But JLA, a parish minister before professor, an always social justice activist and organizer beyond the academy, was the most connected to Unitarianism and then Unitarian Universalism. He rose to prominence among us for leading the very first Commission on Appraisal review and report, critique and challenge, of the American Unitarian Association in 1936 called Unitarians Face A New Age; it was really the beginning of his constant critique of religious liberalism as a whole; the report called for stronger association within our churches, between our churches, and with our wider communities, particularly those in our communities whose very freedoms were being most endangered by those in power. He always called for us to be more powerful to challenge others in power, and to share our power in solidarity with those struggling to claim and live out theirs. Make America Powerful Again, by amplifying the power of the powerless, not by concentrating it in fewer hands. In voluntary association is freedom born and strengthened; freedom is a reality only in relationship (all else is simply loneliness and license not true liberty); freedom requires the presence of others in order for it to freedom.

His personal story also mirrored many among us in our churches, at least those born in the first two thirds of the 20th century. His father was a fundamentalist preacher in the Pacific Northwest; JLA worked for a railroad that sent him to college in Minnesota. There, away from his family and in a higher education setting, he left the faith of his childhood and became a vehement opponent of religion, writing and speaking constantly in his assignments against religion, until one of his liberal arts professors commented back that JLA should be a preacher because religion was obviously the passion of his life, and introduced JLA to the humanist Unitarian tradition at First Unitarian of Minneapolis.

Not six months later he was a student at Harvard Divinity School. And his free to change theology didn’t end there either. He became one of the leading Unitarian Christians among us, and in connecting us ecumenically to other faith communities and other Christian theologians, especially his introduction to American audiences of the major German Protestant theology of Paul Tillich.  But he is also remembered for his pivotal work for us re-shaping us again coming out on the tail-end of World War Two, as he had going into it with the Commission on Appraisal. He was an author and advocate in the late Forties of Unitarian Advance which led to a greater room for theological pluralism, more communities, more commitment, more growth, and helped to quell the humanist-theist divide (or to make it a constant marginal rather than front and center issue among us) and which gave us some of the language that continues to be reflected in our current principles language.

Through it all, this pre-eminent theologian of freedom insisted that “freedom from” is secondary; that “freedom to” is primary. Freedom’s reason to be is to work and live toward liberation, toward a more just and loving community around us. A “freedom from” various risks can simply lead to the continuing of a status quo that oppresses those without status in society.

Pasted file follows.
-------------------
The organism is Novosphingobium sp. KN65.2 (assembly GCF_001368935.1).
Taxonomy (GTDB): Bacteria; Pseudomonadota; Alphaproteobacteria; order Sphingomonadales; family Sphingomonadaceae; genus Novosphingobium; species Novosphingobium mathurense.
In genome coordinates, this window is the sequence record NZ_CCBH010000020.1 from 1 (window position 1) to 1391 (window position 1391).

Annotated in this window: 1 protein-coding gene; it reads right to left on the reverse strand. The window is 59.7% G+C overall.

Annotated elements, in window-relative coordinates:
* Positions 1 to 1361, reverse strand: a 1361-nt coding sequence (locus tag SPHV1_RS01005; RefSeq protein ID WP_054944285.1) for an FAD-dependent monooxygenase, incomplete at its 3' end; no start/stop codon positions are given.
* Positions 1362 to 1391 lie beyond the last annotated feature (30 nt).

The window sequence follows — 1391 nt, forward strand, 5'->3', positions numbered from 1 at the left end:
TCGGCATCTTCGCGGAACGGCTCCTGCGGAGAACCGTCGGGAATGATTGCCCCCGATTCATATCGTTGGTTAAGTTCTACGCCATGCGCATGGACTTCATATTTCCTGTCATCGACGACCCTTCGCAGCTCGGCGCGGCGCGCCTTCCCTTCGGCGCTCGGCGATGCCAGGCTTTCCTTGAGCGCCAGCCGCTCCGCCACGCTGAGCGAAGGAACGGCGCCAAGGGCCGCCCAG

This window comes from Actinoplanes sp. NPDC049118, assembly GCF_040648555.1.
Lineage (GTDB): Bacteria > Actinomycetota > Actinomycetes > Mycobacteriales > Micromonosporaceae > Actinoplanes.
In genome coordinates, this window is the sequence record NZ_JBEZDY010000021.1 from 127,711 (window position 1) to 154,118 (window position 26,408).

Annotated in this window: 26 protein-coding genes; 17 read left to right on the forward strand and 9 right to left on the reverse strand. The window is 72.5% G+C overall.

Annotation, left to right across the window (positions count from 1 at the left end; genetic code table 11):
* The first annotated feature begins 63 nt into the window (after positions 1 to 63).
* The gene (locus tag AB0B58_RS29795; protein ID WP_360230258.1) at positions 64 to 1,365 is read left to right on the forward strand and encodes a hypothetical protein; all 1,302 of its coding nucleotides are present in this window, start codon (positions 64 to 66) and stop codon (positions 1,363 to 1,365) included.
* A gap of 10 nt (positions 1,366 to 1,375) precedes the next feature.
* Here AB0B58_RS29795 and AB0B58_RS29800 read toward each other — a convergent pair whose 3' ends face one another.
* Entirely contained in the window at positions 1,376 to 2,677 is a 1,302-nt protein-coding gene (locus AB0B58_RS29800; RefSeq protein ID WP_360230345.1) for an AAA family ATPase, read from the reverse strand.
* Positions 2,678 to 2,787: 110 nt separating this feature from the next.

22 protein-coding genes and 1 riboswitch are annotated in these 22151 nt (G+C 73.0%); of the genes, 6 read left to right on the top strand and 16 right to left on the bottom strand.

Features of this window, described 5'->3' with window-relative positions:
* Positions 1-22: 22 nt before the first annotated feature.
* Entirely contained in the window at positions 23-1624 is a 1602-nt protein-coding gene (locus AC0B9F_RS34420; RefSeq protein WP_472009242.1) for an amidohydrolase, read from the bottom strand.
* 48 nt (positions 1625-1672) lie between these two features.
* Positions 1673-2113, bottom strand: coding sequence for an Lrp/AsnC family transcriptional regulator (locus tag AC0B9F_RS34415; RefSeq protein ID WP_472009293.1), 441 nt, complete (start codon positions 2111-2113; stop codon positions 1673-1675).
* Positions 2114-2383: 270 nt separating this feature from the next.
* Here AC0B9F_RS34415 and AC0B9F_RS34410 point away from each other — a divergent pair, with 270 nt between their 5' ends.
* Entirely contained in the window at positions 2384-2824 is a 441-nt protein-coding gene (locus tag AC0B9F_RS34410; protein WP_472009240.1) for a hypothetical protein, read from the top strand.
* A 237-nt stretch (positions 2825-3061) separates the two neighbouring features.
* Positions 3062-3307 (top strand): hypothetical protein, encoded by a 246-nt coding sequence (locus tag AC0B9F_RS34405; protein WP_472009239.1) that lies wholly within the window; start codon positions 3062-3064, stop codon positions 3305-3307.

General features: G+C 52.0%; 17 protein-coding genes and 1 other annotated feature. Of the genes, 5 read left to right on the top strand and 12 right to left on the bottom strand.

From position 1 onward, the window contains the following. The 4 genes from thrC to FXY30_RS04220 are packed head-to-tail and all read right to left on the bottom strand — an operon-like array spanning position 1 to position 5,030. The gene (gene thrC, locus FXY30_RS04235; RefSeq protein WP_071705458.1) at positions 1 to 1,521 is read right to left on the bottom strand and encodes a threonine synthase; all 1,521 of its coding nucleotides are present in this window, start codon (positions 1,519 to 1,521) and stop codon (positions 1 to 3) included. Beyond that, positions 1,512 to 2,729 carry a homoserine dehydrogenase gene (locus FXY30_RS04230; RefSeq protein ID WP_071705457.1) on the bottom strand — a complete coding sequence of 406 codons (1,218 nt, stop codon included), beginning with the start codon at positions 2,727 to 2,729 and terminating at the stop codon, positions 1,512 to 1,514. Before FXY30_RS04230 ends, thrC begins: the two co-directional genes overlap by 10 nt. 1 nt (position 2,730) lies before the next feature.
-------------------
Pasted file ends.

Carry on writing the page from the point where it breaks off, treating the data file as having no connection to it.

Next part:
There is in this vein the famous anecdote he tells of his time in a Unitarian church in Chicago while he was a nearby professor. It was during the Sixties and the civil rights movement and the struggle to end segregation and its legacy of poverty that had children of Chicago living with rat bites. And during church board meetings there were debates about how visible the church as the church, as an association itself existing only in and for its wider relationships, should be in trying to end these racial injustices. One particular Board member insisted it was not why he went to church and what the church was about, that church was only for cultivating personal spirituality, the freedom of the individual mind—what our 20th century pre-eminent church historian and Harvard professor Conrad wright called such church as mainly being “a collection of religiously-oriented individuals” rather than church as a freely covenanted body, which has been our way, and our struggle, for centuries. JLA says the discussion on action the Chicago church should take went on for hours, into the night.  Then at one point when pressed by others to say not what he thought the purpose of the church was not for, but what it was for, the Board member thought and said: “I guess it is to get ahold of people like me, and change us.”

Conversion from “freedom from” to “freedom for.” Especially, for JLA, “freedom for excluded people.”

In the splendid trilogy called “The Making of American Liberal Theology”, which runs from the 1805 Unitarian theological takeover of Harvard University up to 2005, Gary Dorrien highlights the work of James Luther Adams and says acts of conversion are key to JLA’s understanding of the religious enterprise, even and especially for liberals. That is, Conversions that pivot us away from our own concerns, especially those middle class concerns that have tended to shape and reflect us, and toward the plight of others. Conversion even away from liberalism, which has tended he says to keep us focused on providing “religious sanctions for the values of middle class respectability” while the forces of oppression rise.